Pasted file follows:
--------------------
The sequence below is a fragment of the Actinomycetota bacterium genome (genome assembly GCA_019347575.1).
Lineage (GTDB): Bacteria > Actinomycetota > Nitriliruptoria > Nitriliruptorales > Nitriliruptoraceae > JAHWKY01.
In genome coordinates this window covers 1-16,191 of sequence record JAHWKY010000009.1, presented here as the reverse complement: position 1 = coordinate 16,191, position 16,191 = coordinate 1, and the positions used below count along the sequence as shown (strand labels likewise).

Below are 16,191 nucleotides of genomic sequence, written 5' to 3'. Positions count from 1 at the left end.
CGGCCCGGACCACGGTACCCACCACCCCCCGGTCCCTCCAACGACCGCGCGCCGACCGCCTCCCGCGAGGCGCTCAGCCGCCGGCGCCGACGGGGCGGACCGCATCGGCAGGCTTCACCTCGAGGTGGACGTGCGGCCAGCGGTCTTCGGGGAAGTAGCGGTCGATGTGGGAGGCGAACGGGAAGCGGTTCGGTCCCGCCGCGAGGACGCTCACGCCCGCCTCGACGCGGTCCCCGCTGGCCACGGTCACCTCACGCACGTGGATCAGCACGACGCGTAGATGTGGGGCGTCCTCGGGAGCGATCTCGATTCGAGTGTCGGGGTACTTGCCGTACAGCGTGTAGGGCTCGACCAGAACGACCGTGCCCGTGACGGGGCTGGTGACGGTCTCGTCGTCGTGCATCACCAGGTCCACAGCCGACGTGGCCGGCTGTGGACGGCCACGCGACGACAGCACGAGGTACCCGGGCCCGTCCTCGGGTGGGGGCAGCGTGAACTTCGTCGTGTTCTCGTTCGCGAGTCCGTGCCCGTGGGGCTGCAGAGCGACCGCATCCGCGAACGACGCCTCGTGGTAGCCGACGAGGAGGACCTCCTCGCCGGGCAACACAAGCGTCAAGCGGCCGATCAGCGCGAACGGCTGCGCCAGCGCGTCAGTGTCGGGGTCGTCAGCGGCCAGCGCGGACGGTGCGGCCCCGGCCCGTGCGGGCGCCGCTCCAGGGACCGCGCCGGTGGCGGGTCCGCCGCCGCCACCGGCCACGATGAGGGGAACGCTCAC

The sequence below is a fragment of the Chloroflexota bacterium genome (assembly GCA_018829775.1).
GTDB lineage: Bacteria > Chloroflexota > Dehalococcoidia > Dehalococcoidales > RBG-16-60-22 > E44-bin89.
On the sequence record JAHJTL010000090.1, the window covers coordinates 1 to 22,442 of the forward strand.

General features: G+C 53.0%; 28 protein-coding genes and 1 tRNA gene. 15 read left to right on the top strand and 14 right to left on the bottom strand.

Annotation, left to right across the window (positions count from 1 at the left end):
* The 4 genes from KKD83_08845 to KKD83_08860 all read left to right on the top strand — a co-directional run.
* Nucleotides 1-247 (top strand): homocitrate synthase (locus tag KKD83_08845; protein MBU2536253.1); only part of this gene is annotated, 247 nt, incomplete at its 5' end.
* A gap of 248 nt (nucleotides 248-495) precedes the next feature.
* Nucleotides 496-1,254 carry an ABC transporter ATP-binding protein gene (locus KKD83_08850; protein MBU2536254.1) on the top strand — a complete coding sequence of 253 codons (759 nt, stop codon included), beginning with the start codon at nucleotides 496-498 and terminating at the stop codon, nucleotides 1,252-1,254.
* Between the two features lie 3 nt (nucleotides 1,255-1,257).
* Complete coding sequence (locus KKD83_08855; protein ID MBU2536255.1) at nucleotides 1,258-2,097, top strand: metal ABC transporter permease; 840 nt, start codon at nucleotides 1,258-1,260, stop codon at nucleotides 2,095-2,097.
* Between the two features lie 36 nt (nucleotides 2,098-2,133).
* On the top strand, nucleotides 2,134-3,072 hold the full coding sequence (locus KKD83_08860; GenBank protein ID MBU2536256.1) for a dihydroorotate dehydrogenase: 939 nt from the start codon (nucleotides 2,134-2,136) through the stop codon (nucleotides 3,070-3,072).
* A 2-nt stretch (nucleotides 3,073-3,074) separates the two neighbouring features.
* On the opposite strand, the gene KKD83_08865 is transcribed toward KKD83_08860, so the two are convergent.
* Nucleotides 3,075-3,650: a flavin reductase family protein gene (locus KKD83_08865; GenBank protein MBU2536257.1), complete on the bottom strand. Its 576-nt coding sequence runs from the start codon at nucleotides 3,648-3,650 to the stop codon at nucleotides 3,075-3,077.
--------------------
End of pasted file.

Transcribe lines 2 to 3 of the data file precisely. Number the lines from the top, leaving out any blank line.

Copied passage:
Lineage (GTDB): Bacteria > Actinomycetota > Nitriliruptoria > Nitriliruptorales > Nitriliruptoraceae > JAHWKY01.
In genome coordinates this window covers 1-16,191 of sequence record JAHWKY010000009.1, presented here as the reverse complement: position 1 = coordinate 16,191, position 16,191 = coordinate 1, and the positions used below count along the sequence as shown (strand labels likewise).